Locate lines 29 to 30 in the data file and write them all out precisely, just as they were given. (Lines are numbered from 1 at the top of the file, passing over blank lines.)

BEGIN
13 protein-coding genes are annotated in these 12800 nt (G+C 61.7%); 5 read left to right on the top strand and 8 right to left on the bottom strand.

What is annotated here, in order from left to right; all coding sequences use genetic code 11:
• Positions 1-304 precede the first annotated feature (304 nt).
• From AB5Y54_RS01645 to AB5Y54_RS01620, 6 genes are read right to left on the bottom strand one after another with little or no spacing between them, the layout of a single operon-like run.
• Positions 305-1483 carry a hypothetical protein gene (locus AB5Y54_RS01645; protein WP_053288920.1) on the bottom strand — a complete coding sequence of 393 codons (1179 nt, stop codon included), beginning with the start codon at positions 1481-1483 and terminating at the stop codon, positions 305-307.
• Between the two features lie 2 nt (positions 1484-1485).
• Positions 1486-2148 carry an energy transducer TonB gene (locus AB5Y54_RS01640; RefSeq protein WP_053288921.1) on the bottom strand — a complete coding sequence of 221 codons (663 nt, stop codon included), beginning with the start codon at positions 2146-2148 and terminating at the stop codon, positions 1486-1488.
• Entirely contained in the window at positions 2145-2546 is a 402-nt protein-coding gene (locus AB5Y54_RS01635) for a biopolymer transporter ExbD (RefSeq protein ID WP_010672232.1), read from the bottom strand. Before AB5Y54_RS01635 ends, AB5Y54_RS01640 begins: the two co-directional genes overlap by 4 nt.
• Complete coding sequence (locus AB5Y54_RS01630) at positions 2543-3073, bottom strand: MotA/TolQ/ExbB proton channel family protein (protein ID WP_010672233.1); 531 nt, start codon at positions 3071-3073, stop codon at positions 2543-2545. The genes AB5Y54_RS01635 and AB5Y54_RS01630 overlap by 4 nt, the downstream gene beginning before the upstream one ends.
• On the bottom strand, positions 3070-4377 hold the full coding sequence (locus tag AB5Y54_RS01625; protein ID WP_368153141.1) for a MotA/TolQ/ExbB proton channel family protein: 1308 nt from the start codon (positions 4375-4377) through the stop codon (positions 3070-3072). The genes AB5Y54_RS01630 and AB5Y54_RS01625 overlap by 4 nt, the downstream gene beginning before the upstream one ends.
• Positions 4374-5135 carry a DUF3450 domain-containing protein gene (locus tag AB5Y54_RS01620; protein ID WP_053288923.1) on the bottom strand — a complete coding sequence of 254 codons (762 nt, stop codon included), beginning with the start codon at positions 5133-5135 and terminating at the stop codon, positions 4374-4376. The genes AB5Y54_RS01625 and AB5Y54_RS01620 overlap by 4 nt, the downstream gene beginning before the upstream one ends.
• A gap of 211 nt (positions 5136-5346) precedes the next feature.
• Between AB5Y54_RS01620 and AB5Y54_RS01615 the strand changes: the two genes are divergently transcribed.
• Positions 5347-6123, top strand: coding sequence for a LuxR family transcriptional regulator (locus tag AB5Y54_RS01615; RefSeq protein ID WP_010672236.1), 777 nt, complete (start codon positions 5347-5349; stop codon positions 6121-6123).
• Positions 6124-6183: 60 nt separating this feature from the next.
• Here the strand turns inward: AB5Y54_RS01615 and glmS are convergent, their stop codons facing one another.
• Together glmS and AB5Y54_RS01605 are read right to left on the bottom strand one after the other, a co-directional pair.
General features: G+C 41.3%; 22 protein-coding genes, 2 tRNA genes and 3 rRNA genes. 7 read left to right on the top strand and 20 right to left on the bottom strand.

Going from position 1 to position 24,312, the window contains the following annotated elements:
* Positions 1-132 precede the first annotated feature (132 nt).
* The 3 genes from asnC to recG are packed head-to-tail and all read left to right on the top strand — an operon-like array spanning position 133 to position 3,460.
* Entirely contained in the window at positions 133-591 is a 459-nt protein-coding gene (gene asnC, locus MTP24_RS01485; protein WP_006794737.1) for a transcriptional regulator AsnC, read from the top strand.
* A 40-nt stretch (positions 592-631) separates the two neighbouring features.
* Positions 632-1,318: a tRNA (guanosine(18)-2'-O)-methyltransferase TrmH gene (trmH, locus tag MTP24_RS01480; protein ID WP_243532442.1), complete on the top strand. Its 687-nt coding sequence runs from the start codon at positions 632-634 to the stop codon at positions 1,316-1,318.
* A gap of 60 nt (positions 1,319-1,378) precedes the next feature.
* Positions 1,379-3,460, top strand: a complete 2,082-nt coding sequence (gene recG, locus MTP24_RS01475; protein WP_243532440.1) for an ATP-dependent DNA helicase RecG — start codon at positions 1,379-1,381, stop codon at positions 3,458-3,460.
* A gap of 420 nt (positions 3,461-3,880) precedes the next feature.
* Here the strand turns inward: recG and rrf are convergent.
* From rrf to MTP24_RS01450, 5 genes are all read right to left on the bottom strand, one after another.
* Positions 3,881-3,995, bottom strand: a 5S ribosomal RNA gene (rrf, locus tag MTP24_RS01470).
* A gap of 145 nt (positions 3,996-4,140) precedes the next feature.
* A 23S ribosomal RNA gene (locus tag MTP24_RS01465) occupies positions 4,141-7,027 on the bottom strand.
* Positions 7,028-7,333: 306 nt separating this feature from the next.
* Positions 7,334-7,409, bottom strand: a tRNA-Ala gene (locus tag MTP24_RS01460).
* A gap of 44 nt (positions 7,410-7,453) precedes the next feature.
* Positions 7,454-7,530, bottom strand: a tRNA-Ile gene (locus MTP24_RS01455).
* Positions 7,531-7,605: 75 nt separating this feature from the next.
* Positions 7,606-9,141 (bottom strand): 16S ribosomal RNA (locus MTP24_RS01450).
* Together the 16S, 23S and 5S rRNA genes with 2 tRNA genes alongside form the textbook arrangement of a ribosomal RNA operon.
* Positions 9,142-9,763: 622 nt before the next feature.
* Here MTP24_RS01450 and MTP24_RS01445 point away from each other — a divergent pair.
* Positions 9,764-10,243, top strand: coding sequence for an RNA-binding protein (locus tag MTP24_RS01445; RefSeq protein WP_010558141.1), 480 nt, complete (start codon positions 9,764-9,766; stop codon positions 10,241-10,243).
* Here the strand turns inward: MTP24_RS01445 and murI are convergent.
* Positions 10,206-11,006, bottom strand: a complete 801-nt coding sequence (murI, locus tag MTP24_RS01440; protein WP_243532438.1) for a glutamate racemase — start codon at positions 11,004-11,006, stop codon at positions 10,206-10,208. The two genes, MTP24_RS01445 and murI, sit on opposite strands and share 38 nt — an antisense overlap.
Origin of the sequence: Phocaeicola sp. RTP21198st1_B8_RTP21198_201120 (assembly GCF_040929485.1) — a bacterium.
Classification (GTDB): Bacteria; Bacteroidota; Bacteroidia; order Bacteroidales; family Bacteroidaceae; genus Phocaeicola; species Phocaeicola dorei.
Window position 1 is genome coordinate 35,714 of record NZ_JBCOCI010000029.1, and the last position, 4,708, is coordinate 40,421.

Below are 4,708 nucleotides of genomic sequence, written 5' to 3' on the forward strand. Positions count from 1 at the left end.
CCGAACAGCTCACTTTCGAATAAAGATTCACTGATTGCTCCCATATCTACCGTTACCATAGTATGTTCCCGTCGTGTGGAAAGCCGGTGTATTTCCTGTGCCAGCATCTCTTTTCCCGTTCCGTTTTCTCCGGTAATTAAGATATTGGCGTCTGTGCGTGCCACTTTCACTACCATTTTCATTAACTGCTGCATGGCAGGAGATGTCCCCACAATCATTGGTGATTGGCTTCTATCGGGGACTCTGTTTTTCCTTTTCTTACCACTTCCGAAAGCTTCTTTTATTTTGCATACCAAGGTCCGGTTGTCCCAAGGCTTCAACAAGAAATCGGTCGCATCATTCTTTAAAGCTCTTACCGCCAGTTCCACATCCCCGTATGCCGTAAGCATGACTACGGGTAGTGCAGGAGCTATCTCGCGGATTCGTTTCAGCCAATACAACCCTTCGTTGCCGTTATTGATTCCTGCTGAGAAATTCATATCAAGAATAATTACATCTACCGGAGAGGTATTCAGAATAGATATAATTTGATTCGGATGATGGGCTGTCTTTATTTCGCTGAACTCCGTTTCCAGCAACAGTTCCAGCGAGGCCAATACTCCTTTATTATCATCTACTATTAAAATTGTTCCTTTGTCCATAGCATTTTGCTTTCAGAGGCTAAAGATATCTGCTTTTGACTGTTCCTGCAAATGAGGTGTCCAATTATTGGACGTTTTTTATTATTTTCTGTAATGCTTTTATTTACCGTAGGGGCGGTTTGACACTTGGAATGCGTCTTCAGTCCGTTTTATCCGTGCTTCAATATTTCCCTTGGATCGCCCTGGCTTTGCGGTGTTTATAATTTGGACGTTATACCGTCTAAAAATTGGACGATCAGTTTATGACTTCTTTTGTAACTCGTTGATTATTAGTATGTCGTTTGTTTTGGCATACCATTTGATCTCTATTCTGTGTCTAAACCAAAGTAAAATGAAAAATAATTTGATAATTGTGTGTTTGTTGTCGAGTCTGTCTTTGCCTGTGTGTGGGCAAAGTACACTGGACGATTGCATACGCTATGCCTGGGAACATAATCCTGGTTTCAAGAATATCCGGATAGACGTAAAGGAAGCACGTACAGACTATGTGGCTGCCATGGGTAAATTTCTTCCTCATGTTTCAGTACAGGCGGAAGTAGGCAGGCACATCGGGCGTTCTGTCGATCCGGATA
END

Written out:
* From rrf to MTP24_RS01450, 5 genes are all read right to left on the bottom strand, one after another.
* Positions 3,881-3,995, bottom strand: a 5S ribosomal RNA gene (rrf, locus tag MTP24_RS01470).